Captain Price and his hairy lip-rug. Multiplayer and perks. Zombies and naughty spins on the lucky dip weapons box. Call Of Duty has always thrown up indelible pairings. Its latest offering is no different, giving us the classic combo of… um, horse and rocket launcher. Yup, Black Ops 2 lets you fire an RPG from Black Beauty while assaulting a barrage of tanks in an Afghan desert. It’s a sweeping, daft and absurdly alluring spectacle. In short: it’s COD.
Black Ops 2 PS3 review
Treyarch really has served up a monster of a package. Combine a mostly thrilling single-player campaign that plays out like a Michael Bay fantasy about noisy explosions, never better class-leading online modes and a generous dollop of undead slaughter, and there’s simply no better-value game on PS3. Granted, the experience is still trapped within the increasingly worn, linear parameters set down in the original Modern Warfare – but with so much content and an equal amount of polish, it’s difficult to deny yourself a generous serving from this vast banquet. Dibs on the shooty suckling pork.
True to the series template established in 2007, multiplayer is the meal you’ll keep tucking into until next November – I’ll touch on all things capture the flag later. In the mean time, Black Ops 2′s campaign is the sharply memorable amuse-bouche you’ll probably scoff down first. Initially putting you back in the military loafers of Cold War veteran Alex Mason during the late ’70s and early ’80s, proceedings really pick up when you’re whisked forward into 2025 and start playing as his son David. It’s this smartly realised near-future setting that gives single-player a fresh shot in the arm after Modern Warfare 3’s overly familiar bombast.
While flying to an objective in a squirrel suit or popping on optic camo proves snazzy (but mostly superfluous) window-dressing, it’s the weapons that truly benefit from being Back To The Future-d. You get semi-automatic slaughtering tools with iron sights attachments that paint your surroundings in glowing Matrix code, electrically charged gloves that frazzle dudes with 10,000-volt melee attacks, and a grenade launcher with thermal view that can fire through walls and separate men from their kneecaps. Every killing tool, from a ’70s-era M19 pistol to a futuristic mine launcher, is ferocious, muscular and loud enough to perforate God’s eardrums.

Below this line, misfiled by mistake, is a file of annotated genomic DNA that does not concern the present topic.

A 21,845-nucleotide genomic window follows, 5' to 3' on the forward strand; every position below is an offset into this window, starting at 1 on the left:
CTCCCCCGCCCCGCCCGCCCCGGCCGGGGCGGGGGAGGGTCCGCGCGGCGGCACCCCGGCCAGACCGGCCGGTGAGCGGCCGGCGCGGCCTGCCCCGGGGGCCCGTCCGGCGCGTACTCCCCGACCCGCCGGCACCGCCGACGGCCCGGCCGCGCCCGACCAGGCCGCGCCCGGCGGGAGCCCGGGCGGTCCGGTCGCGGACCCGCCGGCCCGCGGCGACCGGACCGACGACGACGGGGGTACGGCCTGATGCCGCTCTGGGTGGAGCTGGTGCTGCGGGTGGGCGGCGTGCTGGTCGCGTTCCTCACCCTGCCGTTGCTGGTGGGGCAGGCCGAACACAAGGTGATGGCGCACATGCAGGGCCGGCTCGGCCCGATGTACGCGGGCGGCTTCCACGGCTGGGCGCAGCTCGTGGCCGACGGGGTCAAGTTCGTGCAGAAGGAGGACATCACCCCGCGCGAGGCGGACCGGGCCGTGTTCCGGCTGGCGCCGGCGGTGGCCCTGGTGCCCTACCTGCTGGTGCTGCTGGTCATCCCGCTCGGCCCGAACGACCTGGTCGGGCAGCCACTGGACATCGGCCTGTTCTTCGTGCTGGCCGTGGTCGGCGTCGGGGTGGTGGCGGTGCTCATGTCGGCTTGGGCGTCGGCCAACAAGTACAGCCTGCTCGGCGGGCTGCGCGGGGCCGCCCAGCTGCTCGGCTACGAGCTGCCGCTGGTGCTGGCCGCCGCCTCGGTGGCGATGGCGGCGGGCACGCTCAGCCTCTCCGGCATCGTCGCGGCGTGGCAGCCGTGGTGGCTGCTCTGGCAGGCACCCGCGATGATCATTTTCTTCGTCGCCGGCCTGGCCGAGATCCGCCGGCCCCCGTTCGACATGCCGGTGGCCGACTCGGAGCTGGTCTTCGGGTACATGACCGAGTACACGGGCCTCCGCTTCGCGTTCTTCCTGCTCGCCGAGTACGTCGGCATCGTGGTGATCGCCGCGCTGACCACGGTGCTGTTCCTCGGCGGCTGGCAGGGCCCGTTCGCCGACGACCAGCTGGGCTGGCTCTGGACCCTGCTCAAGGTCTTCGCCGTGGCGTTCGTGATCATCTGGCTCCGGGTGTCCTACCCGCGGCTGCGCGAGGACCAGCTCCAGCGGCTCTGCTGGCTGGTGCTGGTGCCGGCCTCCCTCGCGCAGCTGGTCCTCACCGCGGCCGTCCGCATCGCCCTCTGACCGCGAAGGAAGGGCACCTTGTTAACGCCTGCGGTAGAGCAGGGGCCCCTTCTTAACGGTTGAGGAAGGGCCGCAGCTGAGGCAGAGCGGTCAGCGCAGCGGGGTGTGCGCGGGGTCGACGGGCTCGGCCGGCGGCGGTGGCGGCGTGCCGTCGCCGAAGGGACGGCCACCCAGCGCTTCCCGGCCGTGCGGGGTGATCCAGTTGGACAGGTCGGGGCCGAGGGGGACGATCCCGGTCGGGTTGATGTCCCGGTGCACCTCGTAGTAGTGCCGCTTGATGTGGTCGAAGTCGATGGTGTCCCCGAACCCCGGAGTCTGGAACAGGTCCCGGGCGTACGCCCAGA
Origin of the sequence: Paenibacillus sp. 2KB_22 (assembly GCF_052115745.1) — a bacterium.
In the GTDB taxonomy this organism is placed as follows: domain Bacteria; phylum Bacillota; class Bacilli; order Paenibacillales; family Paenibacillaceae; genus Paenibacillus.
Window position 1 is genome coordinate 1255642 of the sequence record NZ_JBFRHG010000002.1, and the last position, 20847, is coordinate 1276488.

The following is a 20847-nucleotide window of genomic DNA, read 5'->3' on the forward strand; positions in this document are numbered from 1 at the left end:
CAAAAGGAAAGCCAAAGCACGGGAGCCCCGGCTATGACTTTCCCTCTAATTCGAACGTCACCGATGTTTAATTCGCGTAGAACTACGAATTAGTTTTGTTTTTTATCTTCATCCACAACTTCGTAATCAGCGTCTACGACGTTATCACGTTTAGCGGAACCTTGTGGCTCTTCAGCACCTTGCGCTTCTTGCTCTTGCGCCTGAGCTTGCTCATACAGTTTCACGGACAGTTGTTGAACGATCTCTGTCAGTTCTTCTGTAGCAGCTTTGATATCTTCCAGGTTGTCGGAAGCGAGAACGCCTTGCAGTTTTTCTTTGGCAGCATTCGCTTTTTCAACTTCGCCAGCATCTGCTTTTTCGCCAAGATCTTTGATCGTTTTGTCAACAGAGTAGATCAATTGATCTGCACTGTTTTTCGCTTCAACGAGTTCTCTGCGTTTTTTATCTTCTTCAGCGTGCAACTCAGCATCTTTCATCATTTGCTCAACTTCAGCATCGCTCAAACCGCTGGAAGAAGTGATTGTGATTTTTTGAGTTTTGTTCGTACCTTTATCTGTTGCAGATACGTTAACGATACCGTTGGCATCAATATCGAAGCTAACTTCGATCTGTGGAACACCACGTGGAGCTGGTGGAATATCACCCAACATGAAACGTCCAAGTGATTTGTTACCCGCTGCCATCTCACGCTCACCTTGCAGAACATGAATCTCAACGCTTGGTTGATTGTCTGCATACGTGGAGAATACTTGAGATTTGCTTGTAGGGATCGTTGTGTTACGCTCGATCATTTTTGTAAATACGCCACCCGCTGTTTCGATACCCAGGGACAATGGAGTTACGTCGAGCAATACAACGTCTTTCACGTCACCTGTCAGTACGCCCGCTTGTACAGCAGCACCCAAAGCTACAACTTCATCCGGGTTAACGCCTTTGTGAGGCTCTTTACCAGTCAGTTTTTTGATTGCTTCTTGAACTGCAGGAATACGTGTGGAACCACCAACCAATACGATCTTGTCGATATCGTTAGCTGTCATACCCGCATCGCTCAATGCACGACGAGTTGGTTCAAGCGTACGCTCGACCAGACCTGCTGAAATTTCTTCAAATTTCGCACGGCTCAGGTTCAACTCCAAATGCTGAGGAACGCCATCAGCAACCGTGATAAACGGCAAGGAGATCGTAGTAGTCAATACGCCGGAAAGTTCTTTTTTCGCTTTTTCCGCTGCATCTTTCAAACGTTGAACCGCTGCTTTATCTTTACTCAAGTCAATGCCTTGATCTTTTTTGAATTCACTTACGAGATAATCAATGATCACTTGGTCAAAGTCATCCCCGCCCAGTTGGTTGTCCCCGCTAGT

Yet for all knee-imploding Claymore guns, this is one Call Of Duty that starts not with a bang, but a whimper. Specifically, the whimpers of a small girl who’s just been barbecued in a house fire. A starkly bleak image, the opening cinematic is tied into a twisted, personal tale focused on family… and global terrorist destruction. What?
This is supposed to be the world’s biggest shooter, not Jeremy Kyle. Partially penned by The Dark Knight Rises screenwriter David S Goyer, the mournful story aims for the sort of narrative resonance Infinity Ward never bothered about during its tours of duty. That’s a positive, even if there is too much sweary shouting for the plot to fully connect.
Sadly, the promised divergent narrative strands never quite live up to their potential. Throughout the story’s seven or eight-hour runtime you’re presented with half a dozen binary choices. Rather than significantly change the course of the game or missions available, they merely affect whether certain characters live or die, while also determining which of Black Ops 2’s multiple endings you unlock. Being given any sort of story choice at all is a step forward for the series, just don’t go in expecting Heavy Rain with fewer stripteases and more tactical air strikes.
At least the missions rarely disappoint. Highlights include taking part in a sweeping civil war with dozens of on-screen rebels on Angolan plains, racing through the flooded streets of Pakistan while the controls hop between driving a jeep and offering air support with a flying drone, and infiltrating a floating resort for the 1%-ers using a robot spider called Ziggy – this one doesn’t so much play guitar as scuttle through air vents and electrify guards. Shamelessly thrilling, scripted shooting doesn’t get any better.
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